Toothpastes that are rich in fluoride fight tooth decay and other periodontal diseases. Fluorine is a naturally-occurring element that can also help repair damage to tooth enamel. Fluoride prevents tooth decay by removing plaque, which is essentially a thin film of bacteria that forms on your teeth. Twice daily brushing removes plaque and fluoride also strengthen your teeth.


Tip #18: Clean Your Brush

It makes a lot of sense, right? But how many of us take the time to wash our brush? Make sure that you thoroughly rinse your brush after each use and store it in a clean, dust-free location that’s at least two feet from the toilet.

Avoid enclosed toothbrush holders that can promote bacterial growth, store your brush bristle side up, and don’t let your bristles touch those of another brush. If you’re taking things to the next level, give your brush a little dose of hand soap to help ensure it’s clean and hygienic. Just be sure to rinse it well!


Tip #19: Be Methodical About Brushing Your Teeth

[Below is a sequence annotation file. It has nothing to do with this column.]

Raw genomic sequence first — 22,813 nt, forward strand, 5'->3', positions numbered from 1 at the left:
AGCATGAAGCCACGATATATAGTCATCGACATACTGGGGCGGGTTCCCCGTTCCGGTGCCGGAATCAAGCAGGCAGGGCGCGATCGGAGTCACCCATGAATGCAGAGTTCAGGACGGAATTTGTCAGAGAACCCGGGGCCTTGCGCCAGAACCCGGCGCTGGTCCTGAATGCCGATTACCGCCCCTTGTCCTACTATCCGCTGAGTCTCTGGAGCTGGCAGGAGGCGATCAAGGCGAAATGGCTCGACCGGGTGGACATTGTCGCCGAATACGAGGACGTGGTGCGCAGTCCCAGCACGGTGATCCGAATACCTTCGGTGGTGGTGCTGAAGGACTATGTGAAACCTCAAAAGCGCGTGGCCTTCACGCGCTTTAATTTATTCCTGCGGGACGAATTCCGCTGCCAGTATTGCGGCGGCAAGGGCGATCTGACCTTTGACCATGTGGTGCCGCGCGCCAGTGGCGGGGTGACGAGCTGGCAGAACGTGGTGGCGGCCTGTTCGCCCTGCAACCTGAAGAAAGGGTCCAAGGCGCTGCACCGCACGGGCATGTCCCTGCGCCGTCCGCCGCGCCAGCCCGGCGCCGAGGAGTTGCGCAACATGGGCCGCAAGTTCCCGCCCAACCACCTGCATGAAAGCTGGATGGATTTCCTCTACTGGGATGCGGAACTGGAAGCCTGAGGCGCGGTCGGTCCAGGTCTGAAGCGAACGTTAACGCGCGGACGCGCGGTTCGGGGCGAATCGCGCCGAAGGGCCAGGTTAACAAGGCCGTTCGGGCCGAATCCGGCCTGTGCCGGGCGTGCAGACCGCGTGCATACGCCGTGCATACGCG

Now that you’re brushing at least 2 times each day for 2 minutes at a stretch, it’s time to make sure that you’re brushing your teeth in the proper order. Start with the front of your teeth, move to the back surfaces and then move on to the chewing crevices, gums, and tongue. If your kids would benefit from a visual reminder (and if you would benefit from not sounding like a broken record), download a copy of this “How to Brush” infographic from the ADA. Or, check out this great video:


Tip #20: Give it a Minute

If you’re committed to brushing your teeth after every meal, you probably feel the urge to brush soon after the last bite has been swallowed. Surprisingly, it’s wiser to wait a minute or two. Rise with water and then allow your saliva to naturally rinse the acids off your teeth for approximately 15 to 20 minutes before hitting them with an abrasive toothpaste.

In fact, the Mayo Clinic recommends that if you’re planning on eating or drinking something that’s highly acidic, brush your teeth before chowing down. To further keep the effects of acid erosion to a minimum, try to limit between meal snacking


Looking for more great tips to a brighter smile? Download our free Ebook, “50 Tips to a Brighter Smile.”